“This is a strange thing to say, but it would be crazy to commit suicide from here.” Charli XCX is not suicidal, it should be noted. She’s dramatic, yes. Her songs, her clothes (on this particular day: purple tie-dye spandex, giant platform sneakers and heart-shaped sunglasses), it’s all dramatic. In the fun way, not the exhausting, “Ugh it’s always something with this girl” way. So it maybe makes sense that, just a few weeks before the release of her debut album True Romance, the British singer’s first thought upon gazing out the panoramic window of her label’s Manhattan headquarters was about busting through the glass from 26 stories up.
It was strangely reassuring to see her playfully juggling flippancy and earnestness in person, to see that it wasn’t just some aesthetic front for her songs. She’s “authentic,” it would suggest. Which is perhaps why pop kids and indie snobs alike are drawn to her music. “When I was getting this love from, like, the ‘cool’ indie fans, I was very surprised,” Charli told me. “Because I don’t think I’m a very cool person. I’m a bit of a weirdo.” Well then, a self-aware weirdo, which is the only type of weirdo that can pull off platform sneakers without looking like a complete wanker. But part of the 20-year-old’s appeal is taking the so-called “weird” and refracting it through the lens of normalized pop.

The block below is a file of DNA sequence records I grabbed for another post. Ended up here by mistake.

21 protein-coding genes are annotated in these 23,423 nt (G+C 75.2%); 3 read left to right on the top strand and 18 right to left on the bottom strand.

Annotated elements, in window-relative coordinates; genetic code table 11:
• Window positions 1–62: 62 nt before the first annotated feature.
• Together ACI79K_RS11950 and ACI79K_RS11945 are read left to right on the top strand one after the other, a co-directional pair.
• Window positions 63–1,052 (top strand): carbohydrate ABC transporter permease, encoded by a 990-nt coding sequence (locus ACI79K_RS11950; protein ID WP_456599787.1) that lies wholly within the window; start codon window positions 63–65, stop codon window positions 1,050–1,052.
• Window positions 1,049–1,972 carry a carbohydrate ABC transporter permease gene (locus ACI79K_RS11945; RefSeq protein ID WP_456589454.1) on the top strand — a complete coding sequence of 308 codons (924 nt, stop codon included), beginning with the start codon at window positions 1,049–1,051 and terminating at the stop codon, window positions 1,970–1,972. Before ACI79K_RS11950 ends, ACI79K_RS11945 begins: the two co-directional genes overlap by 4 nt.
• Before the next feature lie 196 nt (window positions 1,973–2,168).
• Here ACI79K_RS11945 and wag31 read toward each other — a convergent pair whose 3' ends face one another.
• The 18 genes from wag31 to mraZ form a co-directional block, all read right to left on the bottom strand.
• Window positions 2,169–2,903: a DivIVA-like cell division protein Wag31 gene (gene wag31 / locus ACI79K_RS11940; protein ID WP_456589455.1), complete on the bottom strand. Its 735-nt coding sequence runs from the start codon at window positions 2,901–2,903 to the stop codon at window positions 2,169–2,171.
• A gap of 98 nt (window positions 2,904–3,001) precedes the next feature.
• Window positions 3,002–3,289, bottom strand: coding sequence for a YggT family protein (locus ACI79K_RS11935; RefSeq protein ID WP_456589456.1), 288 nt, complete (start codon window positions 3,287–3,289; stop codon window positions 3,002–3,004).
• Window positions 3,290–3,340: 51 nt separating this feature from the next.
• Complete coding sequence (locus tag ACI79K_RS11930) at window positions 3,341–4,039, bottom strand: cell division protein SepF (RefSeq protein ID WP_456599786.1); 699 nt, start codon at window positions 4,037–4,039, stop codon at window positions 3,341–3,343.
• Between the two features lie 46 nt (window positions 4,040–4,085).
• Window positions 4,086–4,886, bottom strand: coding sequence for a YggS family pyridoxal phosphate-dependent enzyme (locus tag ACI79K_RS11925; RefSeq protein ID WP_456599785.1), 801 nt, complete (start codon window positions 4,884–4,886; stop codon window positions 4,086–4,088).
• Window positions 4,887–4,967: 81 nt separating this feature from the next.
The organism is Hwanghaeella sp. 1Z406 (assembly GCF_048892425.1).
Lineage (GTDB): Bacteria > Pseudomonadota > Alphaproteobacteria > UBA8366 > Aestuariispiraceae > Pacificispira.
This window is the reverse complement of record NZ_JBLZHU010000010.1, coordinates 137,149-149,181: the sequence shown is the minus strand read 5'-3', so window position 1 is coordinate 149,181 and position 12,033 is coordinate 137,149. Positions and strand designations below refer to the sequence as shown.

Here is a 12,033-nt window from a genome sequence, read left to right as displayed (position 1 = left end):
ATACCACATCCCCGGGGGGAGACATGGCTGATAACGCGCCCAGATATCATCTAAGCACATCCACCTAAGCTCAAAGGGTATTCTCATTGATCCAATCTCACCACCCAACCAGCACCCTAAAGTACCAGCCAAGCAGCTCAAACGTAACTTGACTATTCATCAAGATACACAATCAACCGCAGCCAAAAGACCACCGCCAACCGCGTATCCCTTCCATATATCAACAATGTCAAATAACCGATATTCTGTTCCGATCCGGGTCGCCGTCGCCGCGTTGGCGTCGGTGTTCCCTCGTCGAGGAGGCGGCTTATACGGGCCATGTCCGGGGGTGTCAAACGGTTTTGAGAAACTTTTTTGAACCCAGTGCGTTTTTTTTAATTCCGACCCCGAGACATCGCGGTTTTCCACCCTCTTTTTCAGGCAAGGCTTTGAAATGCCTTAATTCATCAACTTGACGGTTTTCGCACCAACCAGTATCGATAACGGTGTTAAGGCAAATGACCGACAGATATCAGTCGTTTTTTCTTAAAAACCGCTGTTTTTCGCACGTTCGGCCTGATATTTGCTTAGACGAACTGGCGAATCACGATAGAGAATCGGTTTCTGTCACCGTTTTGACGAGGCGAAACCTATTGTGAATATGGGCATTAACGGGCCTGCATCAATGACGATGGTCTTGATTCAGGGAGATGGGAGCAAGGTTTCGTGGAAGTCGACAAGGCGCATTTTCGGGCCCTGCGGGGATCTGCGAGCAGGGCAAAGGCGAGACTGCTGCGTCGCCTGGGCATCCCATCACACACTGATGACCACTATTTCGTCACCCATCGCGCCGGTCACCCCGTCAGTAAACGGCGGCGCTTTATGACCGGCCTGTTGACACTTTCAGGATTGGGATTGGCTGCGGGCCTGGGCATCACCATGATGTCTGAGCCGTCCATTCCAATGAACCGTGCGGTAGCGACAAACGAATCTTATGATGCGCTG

“Some of my references are really pop-tastic. Britney Spears and Christina Aguilera, all the ’90s pop icons,” she explained. “But then I also draw from cooler, left-fieldy kind of stuff. I’ve just made the music I want to make.” More »